7 "Least Safe States" During COVID-19, Says New Study
As the U.S. prepares for a potential winter coronavirus surge, many states are proving how safety is a priority by keeping cases down and taking continued precautions to help prevent spreading the virus. But others haven't done such a great job at keeping the pandemic under control. WalletHub did a recent survey that ranks the safest states and the District of Columbia. According to the site, "In order to identify the safest states during the COVID-19 pandemic, WalletHub compared the 50 states and the District of Columbia across five key metrics: 1) Vaccination Rate, 2) Positive Testing Rate, 3) Hospitalization Rate, 4) Death Rate, and 5) Transmission Rate… Each metric was graded on a 100-point scale, with a score of 100 representing the safest conditions." Read below to find out the 7 least safest states according to WalletHub. Read on—and to ensure your health and the health of others, don't miss these Sure Signs You've Already Had COVID.
Ohio has "Exceptionally High" Cases in the Northwest
Ohio ranked 45 out of 51 for safest states in the WalletHub survey and is experiencing a rise in cases and deaths. Cleveland.com reports, "COVID-19 activity is 'exceptionally high' in Northwest Ohio, which has the highest case rate per 100,000 residents in the state, coming in at 742.4 cases per 100,000 residents, Ohio Department of Health director Dr. Bruce Vanderhoff said in a press briefing. "The lowest region by comparison, is southwest Ohio at 401.9 cases per 100,000 residents." Vanderhoff added, "While you can still see the cases are high in all of Ohio's counties, it's clear that a higher vaccination rate is correlated with a lower case rate. Simply put, it's a further demonstration of the protective impact of vaccination."
North Dakota "Delta Wave Remains Stubborn"
North Dakota ranked 46 out of 51 for safest states in the WalletHub survey and can't shake the Delta variant. The Dickinson Press reports "The delta wave, which started in North Dakota this summer, peaked at 4,604 active cases on Oct. 6 and since has generally edged down along a zig-zagging trend line. Active cases were as high as 3,904 on Nov. 10 but fell to 2,841 as of Sunday, Nov. 21, according to figures from the North Dakota Department of Health." But officials are worried about a holiday surge. Dr. Avish Nagpal, the chief infectious disease specialist at Sanford Health in Fargo said, "Holidays always bring an unpredictable factor with them. We may see cases go up again.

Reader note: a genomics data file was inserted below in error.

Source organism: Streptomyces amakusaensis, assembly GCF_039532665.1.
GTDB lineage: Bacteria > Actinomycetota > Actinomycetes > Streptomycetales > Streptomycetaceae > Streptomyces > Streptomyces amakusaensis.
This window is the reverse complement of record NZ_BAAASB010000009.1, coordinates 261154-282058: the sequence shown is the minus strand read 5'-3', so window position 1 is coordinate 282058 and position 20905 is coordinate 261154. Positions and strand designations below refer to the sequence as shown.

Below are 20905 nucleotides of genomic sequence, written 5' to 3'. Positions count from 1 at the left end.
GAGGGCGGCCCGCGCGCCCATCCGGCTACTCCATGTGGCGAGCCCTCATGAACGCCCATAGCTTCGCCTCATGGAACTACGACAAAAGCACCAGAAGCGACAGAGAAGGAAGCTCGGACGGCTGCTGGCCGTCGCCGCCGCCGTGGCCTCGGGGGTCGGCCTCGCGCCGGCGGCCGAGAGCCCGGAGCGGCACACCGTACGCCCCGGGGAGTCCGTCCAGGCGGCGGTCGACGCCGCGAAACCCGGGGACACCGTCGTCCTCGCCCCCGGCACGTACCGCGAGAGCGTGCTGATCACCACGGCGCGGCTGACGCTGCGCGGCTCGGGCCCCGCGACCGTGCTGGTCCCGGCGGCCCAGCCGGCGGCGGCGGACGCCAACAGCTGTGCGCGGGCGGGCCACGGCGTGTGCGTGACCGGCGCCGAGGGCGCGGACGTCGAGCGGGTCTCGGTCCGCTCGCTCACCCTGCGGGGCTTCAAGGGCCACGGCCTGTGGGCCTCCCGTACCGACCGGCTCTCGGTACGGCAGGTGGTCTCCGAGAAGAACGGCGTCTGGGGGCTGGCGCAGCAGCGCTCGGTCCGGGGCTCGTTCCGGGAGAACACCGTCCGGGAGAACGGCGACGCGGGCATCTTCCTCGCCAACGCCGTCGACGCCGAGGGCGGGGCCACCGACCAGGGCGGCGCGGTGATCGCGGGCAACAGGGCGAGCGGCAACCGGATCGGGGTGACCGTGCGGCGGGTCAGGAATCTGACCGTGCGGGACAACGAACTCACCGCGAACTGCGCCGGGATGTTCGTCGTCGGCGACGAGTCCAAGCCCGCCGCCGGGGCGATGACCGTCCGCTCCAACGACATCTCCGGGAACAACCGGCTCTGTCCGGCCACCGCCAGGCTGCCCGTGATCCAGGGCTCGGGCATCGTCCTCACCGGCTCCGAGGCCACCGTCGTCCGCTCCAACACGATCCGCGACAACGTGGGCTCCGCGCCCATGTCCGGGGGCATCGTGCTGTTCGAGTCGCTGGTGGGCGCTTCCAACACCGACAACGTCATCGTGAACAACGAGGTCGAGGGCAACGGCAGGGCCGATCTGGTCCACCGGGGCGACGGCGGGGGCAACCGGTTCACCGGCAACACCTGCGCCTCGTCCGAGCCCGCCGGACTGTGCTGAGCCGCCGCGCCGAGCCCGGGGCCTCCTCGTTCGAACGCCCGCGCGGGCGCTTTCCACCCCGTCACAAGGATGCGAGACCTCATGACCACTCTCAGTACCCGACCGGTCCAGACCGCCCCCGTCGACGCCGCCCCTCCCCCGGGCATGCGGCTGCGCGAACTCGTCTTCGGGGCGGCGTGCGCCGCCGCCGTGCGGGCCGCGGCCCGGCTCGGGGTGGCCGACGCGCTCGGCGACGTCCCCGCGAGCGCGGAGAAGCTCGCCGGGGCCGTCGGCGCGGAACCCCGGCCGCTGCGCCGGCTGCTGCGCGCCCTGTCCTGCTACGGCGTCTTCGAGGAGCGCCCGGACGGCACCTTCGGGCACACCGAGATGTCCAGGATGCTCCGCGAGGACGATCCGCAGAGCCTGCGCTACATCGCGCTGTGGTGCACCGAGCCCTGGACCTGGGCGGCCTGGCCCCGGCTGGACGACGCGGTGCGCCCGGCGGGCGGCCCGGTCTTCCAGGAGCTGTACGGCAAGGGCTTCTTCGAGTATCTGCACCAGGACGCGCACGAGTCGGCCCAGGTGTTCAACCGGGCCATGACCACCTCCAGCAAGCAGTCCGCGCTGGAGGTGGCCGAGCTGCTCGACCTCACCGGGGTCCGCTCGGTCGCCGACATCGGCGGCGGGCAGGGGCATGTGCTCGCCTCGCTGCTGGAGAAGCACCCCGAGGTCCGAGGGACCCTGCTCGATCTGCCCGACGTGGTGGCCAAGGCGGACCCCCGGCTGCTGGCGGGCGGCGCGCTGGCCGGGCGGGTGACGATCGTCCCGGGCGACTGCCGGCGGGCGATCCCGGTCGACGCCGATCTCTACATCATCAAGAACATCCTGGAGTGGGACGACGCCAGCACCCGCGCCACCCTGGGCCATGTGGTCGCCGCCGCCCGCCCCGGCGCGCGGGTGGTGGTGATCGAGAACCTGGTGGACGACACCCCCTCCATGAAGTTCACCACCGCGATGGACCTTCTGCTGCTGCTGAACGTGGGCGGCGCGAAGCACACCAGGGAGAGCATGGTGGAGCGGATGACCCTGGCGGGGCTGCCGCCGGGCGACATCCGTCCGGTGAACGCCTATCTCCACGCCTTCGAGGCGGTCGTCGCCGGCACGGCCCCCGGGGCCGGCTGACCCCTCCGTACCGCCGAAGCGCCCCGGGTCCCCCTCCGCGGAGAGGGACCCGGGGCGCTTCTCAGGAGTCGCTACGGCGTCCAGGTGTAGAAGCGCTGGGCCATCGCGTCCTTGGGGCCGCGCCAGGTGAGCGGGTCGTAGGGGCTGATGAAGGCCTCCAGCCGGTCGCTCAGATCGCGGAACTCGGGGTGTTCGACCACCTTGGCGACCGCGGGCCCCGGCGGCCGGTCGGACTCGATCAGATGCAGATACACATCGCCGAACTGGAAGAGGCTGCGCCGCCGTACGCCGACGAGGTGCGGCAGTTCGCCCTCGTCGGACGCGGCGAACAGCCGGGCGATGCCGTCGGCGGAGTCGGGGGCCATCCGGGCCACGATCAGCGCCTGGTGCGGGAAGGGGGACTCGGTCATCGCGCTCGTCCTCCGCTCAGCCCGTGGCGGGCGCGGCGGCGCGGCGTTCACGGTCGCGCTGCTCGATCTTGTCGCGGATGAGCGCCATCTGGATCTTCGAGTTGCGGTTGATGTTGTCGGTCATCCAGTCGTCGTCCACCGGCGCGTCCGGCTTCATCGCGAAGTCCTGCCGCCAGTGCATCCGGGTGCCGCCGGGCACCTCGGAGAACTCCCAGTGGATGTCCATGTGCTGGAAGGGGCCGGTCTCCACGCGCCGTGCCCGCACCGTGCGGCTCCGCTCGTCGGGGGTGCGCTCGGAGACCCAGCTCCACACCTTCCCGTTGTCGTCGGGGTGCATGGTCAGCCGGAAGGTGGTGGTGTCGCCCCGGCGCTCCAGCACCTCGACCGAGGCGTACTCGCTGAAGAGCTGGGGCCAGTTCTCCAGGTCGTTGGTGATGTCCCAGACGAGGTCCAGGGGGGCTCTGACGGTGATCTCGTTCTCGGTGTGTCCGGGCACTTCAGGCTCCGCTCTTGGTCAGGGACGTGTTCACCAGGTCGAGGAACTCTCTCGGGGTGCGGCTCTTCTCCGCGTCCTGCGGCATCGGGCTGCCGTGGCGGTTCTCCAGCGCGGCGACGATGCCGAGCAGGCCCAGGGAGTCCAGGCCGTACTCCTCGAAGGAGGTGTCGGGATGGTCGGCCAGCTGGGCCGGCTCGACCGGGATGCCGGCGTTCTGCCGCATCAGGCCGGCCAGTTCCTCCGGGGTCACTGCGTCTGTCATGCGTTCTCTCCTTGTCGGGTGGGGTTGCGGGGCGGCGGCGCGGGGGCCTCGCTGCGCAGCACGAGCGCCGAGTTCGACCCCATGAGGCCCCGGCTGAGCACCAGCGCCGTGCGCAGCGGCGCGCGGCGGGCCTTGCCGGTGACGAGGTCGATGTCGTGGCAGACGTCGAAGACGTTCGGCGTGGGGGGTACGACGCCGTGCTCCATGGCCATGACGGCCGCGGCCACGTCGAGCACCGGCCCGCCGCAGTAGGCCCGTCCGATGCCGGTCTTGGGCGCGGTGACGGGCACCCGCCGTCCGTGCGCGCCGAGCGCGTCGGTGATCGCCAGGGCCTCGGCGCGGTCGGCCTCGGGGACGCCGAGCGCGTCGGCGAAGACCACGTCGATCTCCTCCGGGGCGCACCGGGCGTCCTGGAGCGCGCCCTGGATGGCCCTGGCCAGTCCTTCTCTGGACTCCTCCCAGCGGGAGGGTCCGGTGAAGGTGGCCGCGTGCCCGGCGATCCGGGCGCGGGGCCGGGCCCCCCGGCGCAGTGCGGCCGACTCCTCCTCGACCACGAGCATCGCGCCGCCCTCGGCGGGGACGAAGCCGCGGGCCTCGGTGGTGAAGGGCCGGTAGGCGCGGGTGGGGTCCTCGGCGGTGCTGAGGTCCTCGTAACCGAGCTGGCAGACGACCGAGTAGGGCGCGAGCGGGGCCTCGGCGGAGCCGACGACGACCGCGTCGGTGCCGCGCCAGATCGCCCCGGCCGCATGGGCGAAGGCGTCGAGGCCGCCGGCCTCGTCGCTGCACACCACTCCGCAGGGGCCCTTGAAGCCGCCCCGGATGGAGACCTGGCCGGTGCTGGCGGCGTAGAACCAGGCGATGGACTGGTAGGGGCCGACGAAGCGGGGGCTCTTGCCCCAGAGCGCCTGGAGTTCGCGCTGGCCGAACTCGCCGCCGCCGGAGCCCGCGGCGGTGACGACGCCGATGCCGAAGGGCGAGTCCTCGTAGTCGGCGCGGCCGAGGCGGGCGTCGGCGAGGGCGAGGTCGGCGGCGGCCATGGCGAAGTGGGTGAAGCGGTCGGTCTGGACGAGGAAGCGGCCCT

Idaho Governor Urges People to Get the COVID Vaccine
Idaho ranked 47 out of 51 for safest states in the WalletHub survey. There's a decline in cases in some counties in Idaho, but there's still too many Covid cases in other areas. Big County News reports, Dave Jeppesen, Idaho Department of Health & Welfare director told local press, "Cases have even begun declining in North Idaho, but every county in that region remains above the 25 per 100,000 incidence rate, and test positivity up there remains above 10%. "The hospitals are still stretched." In addition, Jeppesen said, "What we see is that the vast, vast majority of deaths come from those that are unvaccinated. … If somebody gets vaccinated, the likelihood of catching COVID goes dramatically down, and then even if that person still catches COVID," in what's called a "breakthrough" case, their likelihood of dying is "four times or five times less…The vaccines actually are very effective at preventing death."